Author Topic: Mini lathe compound handle bearings  (Read 8851 times)

Offline loply

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Mini lathe compound handle bearings
« on: June 12, 2011, 07:03:53 PM »
Hi folks,

Just finished the first part I've made on my lathe! Quite happy with the result.

The compound handle on my lathe was made very badly in that the two dials were not faced properly (or bored properly, depending on how you look at it) and as such there was always a lot of friction coming from the handle, and also the further in you wound the slide the tighter the handle got because the shaft was not concentric with the thread it rides in...

Also, by virtue of the design of the system, the more resistance there is to movement of the compound slide, the more FRICTION you get in the handle mechanism. That's to say, if there is resistance to the slide moving because of tight gibs, the two dials of the handle exert more friction on each other, meaning you get an exponential increase in difficulty turning the little handle when you make the gibs tighter.

Anyway! I designed a system which aimed to solve a few problems:

1) Bigger handle
2) Rotating outer tube on handle
3) Thrust bearings to carry both inwards and outwards thrust
4) Guide bearing so that the shaft would not try to 'wobble' when you turn it quickly

It consists of a body, two thrust bearings, and oilite bushing, and some thready bits. I would love to take it to pieces to take some photos of the elements but I've just fitted it and I'm exhausted!

I also made a new shaft as the original wasn't long enough to accomodate my design.

Here's some pics:

The end result is absolutely brilliant, in fact it's too good, the handle turns so freely that it rotates by gravity if left at 3 oclock or 9 oclock, so I'm going to have to try to add more friction somehow!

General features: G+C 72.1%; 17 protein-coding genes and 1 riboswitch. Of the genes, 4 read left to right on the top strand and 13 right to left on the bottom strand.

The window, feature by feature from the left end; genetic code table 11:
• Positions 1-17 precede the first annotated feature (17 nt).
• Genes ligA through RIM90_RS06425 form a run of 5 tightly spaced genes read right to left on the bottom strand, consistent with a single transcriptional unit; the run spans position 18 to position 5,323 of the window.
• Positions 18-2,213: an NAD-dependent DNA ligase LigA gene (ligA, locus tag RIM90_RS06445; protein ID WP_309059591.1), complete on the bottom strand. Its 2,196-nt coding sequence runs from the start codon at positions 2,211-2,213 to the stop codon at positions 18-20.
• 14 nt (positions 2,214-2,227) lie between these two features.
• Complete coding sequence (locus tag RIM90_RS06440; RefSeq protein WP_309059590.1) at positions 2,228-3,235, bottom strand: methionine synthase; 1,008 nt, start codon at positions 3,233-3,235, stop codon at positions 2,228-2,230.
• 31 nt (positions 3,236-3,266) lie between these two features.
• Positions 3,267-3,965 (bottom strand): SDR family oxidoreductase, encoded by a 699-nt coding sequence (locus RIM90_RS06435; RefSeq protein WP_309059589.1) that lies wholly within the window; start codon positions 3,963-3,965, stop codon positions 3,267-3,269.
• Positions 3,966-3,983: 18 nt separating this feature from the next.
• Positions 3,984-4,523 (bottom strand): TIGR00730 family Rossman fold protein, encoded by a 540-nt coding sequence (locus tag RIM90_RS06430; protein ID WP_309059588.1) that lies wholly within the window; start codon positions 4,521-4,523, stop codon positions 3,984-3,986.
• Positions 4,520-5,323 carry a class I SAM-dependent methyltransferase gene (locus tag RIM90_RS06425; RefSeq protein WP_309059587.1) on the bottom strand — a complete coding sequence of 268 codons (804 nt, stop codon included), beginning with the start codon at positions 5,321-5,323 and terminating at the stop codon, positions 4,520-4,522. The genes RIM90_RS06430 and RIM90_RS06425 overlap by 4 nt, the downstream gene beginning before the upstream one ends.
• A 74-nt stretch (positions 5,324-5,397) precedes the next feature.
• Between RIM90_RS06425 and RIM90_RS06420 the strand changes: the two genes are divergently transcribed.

Perhaps more importantly I can now tighten the gibs quite tightly but the bearings will not present increase friction to rotation of the handle, and, I can wind the compound slide all the way in without the screw binding because of the misaligned factory parts.

It also does away with the very awkward pair of 17mm nuts that you had to adjust on the factory setup. Instead I have a threaded nobbin thing that screws onto the end of the shaft into the handle until tight, then a set screw goes through the middle of that to tension it up. Because of the twin thrust bearings you can squeeze the whole assembly really tight without any increase in friction and eliminate all backlash from the mechanism.

Really happy with this. Just need to make a leadscrew handwheel, do a similar mod for the cross slide and finish my DRO's and I'll have everything more or less there!

Offline Bernd

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Re: Mini lathe compound handle bearings
« Reply #1 on: June 12, 2011, 07:38:38 PM »

I think you need a counter balanced handle now.  :smart:

You can't fix "STUPID".

Offline Henning

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Re: Mini lathe compound handle bearings
« Reply #2 on: June 14, 2011, 02:45:14 AM »
Nicely done  :headbang:
I was looking at doing something similar the other day, but my primary goal was to get more space to avoid interference between the compound and carriage handle.
May as well go the whole mile and add bearings etc.  :dremel:
ANOTHER project for the list...  :proj:

Just because i can't, doesn't mean i shouldn't?
Tool- lover, with a collection to show for it!

Offline loply

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Re: Mini lathe compound handle bearings
« Reply #3 on: June 14, 2011, 07:37:58 AM »
Had a bit of a play with this set up last night and I think one critical benefit is the ability to clamp down the gib strips and retain useable handle resistance.

In the old system if you made the gibs tight the two parts of the handle were pushed tightly against each other causing massive friction, which on top of the tight gibs meant the handle was barely moveable.

With two thrust bearings this doesn't happen and I've been able to make the gibs much tighter than previously possible, which can only be good for rigidity and accuracy.

Couldn't recommend it highly enough therefore, if you want a nicer user experience and a more rigid compound, this is the way.